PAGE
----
Posted by: paulfbove | July 17, 2008

Social Media Experts Going Obsolete? Not if we keep using the tubes!

So, this blog here had a good point about whether social media experts are the new Webmasters (i.e., on the road to becoming obsolete). Because I missed the dotcom boom and bust, all I can think is, “Dammit! Too late to the party again?” No matter. I think the future will be people who actually remember how to write and speak face to face. We’ll be needed to fight the robots. Interestingly, it appears that social media experts should have jobs for at least a while longer as we study digital campaigning. Consider that campaigns are just in their infancy of Web 2.0. Yes, digital campaigns all began in 2004 with the Howard Dean campaign, and yes, there have been great strides, but seriously, campaigning is barely scratching the surface of what Web 2.0 has to offer.

The current presidential race has embraced digital media, but it was mostly the Democrats who took off with it. The Republicans were slow to come to the party, and that ultimately can be a big factor in the election. If you look at Obama’s campaign Website, he is indeed everywhere. If there’s a social media application to use, he’s using it. As Cyrus Krohn, Director of the Republican National Committee’s eCampaign Division, informed us in our class, “Republican leadership was slow to embrace technology.” Now they’re playing catch-up. There are many tools out there being used for campaigning, and anyone who studies new/social/digital media knows that micro– and moblogging will really come to the forefront in the upcoming months and years. Twitter anyone? Yeah, everyone is using it now. For class, I just created a digital campaign strategy for Mark Begich, Mayor of Anchorage, Alaska. He’s running against Ted “Tubes” Stevens for U.S. Senator. Anyway, Begich, whose digital campaigning is pretty solid, uses Twitter. Earthshattering? No. But consider that a mayor in Alaska is using it for his Senate bid, and think about all the other seats for Senate, the House, local government, etc. Lots of opportunities for Twitter and the rest of Web 2.0. So I think that social media experts will have jobs for a while.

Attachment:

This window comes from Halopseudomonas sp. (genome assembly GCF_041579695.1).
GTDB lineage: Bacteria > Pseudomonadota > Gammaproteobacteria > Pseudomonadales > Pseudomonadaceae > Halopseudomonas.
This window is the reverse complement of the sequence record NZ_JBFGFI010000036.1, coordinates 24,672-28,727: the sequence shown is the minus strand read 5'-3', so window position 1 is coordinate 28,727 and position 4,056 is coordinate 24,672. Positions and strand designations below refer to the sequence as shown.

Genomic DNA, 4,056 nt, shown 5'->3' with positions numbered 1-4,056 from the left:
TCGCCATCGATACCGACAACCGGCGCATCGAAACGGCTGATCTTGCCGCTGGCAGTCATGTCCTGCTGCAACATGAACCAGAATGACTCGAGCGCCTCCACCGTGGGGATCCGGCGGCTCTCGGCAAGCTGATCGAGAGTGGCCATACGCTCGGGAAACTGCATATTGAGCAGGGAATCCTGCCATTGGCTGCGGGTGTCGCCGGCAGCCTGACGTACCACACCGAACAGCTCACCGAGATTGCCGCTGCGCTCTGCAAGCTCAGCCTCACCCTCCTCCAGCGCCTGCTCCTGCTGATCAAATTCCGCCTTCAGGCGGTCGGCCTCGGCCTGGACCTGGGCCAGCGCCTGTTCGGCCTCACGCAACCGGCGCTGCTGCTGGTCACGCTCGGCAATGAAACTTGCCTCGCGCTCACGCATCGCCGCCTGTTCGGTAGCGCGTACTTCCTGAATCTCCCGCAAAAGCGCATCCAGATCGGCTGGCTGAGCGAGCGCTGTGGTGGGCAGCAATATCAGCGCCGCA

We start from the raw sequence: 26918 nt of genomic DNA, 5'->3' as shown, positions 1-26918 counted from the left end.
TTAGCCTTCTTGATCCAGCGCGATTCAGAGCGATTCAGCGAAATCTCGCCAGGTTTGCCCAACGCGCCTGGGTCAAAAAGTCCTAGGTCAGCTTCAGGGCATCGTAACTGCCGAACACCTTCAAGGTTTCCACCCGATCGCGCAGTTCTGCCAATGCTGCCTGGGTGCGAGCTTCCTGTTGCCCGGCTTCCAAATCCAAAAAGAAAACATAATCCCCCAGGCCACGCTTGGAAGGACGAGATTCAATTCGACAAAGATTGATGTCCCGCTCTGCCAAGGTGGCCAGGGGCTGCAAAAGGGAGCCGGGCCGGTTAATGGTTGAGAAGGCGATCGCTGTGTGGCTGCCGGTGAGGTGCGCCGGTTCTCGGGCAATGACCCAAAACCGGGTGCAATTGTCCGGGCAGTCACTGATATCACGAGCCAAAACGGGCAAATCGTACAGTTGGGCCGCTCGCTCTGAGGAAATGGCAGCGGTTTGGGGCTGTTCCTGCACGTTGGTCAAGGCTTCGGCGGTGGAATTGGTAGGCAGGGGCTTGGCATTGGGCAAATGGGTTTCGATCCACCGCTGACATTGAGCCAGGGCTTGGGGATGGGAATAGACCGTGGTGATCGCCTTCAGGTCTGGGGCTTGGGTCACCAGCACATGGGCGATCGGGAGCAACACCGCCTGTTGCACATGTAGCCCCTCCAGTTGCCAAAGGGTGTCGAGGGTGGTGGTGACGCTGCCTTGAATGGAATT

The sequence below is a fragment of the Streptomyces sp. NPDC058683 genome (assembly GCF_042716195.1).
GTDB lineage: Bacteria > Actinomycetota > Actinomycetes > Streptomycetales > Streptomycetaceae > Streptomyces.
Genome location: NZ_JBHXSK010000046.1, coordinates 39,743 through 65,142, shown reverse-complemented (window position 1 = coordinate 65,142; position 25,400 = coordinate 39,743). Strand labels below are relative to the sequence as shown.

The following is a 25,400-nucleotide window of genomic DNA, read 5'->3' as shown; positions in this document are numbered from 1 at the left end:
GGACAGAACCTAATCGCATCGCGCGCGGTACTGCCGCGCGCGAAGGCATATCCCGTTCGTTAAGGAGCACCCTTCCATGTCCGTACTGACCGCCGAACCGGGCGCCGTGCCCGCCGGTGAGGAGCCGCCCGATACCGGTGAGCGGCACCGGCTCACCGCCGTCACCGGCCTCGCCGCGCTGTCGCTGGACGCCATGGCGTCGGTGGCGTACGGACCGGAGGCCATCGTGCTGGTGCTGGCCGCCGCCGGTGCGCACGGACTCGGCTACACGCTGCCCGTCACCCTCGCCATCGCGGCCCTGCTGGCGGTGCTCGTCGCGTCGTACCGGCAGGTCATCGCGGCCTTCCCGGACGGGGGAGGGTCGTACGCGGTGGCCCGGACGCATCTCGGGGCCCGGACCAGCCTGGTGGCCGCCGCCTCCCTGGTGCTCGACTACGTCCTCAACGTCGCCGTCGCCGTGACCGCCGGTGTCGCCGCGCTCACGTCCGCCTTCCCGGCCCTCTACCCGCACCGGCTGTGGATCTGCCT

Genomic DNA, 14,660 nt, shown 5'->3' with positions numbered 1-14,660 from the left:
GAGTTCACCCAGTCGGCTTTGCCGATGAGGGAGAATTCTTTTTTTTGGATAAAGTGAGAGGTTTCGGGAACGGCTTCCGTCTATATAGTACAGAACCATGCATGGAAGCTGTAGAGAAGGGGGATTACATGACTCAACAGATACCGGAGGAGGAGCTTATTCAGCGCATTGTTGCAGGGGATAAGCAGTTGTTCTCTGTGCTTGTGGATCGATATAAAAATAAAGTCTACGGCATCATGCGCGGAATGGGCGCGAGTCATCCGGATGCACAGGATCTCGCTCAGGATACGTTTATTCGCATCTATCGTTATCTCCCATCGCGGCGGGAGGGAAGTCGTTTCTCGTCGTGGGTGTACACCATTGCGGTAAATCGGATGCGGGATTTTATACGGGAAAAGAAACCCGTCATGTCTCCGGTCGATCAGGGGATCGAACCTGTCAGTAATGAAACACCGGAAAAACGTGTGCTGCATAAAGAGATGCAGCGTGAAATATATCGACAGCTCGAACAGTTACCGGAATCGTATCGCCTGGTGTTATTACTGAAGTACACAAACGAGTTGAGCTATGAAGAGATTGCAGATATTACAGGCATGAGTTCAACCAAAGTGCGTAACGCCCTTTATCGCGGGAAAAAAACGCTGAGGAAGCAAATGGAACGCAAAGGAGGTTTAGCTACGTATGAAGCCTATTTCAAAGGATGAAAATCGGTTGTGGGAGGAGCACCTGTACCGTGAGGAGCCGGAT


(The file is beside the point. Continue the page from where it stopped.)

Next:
And here’s some fun stuff about Google Maps.

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